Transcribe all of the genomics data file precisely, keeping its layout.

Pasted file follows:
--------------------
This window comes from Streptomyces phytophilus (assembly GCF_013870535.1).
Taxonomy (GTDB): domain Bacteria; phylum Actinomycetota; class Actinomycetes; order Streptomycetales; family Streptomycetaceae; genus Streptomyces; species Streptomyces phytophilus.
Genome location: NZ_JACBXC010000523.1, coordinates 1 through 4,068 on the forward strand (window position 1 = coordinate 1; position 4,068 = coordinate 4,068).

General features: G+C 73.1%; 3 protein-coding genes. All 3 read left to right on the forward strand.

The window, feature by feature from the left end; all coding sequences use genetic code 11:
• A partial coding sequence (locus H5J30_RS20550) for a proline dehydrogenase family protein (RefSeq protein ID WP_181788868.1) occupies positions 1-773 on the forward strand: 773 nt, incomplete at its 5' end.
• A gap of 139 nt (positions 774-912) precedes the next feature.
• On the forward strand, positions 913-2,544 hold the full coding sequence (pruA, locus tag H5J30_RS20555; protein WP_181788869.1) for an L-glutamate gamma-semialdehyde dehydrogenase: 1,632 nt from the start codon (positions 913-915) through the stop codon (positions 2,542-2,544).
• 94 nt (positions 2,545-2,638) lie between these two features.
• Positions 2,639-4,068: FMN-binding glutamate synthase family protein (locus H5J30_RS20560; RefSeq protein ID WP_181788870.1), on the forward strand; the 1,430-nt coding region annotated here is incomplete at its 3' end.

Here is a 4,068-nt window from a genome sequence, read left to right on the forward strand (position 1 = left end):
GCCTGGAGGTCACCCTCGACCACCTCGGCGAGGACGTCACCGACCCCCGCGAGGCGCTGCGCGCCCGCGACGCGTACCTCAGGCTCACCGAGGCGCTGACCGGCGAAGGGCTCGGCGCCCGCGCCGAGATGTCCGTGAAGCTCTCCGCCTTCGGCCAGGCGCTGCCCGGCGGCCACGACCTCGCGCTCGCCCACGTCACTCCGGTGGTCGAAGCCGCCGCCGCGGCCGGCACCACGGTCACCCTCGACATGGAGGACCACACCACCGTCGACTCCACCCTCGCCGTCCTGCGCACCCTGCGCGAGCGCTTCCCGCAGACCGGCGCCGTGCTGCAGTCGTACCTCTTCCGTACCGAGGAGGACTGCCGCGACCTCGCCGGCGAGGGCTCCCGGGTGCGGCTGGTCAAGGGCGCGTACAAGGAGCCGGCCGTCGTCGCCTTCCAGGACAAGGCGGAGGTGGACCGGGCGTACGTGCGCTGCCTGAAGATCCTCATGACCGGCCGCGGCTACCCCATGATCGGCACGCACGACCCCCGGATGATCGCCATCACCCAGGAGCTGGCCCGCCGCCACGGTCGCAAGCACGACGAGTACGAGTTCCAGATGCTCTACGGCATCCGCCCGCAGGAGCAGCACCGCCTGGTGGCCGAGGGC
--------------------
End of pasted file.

This window comes from Streptomyces phytophilus (assembly GCF_013870535.1).
Taxonomy (GTDB): domain Bacteria; phylum Actinomycetota; class Actinomycetes; order Streptomycetales; family Streptomycetaceae; genus Streptomyces; species Streptomyces phytophilus.
Genome location: NZ_JACBXC010000523.1, coordinates 1 through 4,068 on the forward strand (window position 1 = coordinate 1; position 4,068 = coordinate 4,068).

General features: G+C 73.1%; 3 protein-coding genes. All 3 read left to right on the forward strand.

The window, feature by feature from the left end; all coding sequences use genetic code 11:
• A partial coding sequence (locus H5J30_RS20550) for a proline dehydrogenase family protein (RefSeq protein ID WP_181788868.1) occupies positions 1-773 on the forward strand: 773 nt, incomplete at its 5' end.
• A gap of 139 nt (positions 774-912) precedes the next feature.
• On the forward strand, positions 913-2,544 hold the full coding sequence (pruA, locus tag H5J30_RS20555; protein WP_181788869.1) for an L-glutamate gamma-semialdehyde dehydrogenase: 1,632 nt from the start codon (positions 913-915) through the stop codon (positions 2,542-2,544).
• 94 nt (positions 2,545-2,638) lie between these two features.
• Positions 2,639-4,068: FMN-binding glutamate synthase family protein (locus H5J30_RS20560; RefSeq protein ID WP_181788870.1), on the forward strand; the 1,430-nt coding region annotated here is incomplete at its 3' end.

Here is a 4,068-nt window from a genome sequence, read left to right on the forward strand (position 1 = left end):
GCCTGGAGGTCACCCTCGACCACCTCGGCGAGGACGTCACCGACCCCCGCGAGGCGCTGCGCGCCCGCGACGCGTACCTCAGGCTCACCGAGGCGCTGACCGGCGAAGGGCTCGGCGCCCGCGCCGAGATGTCCGTGAAGCTCTCCGCCTTCGGCCAGGCGCTGCCCGGCGGCCACGACCTCGCGCTCGCCCACGTCACTCCGGTGGTCGAAGCCGCCGCCGCGGCCGGCACCACGGTCACCCTCGACATGGAGGACCACACCACCGTCGACTCCACCCTCGCCGTCCTGCGCACCCTGCGCGAGCGCTTCCCGCAGACCGGCGCCGTGCTGCAGTCGTACCTCTTCCGTACCGAGGAGGACTGCCGCGACCTCGCCGGCGAGGGCTCCCGGGTGCGGCTGGTCAAGGGCGCGTACAAGGAGCCGGCCGTCGTCGCCTTCCAGGACAAGGCGGAGGTGGACCGGGCGTACGTGCGCTGCCTGAAGATCCTCATGACCGGCCGCGGCTACCCCATGATCGGCACGCACGACCCCCGGATGATCGCCATCACCCAGGAGCTGGCCCGCCGCCACGGTCGCAAGCACGACGAGTACGAGTTCCAGATGCTCTACGGCATCCGCCCGCAGGAGCAGCACCGCCTGGTGGCCGAGGGC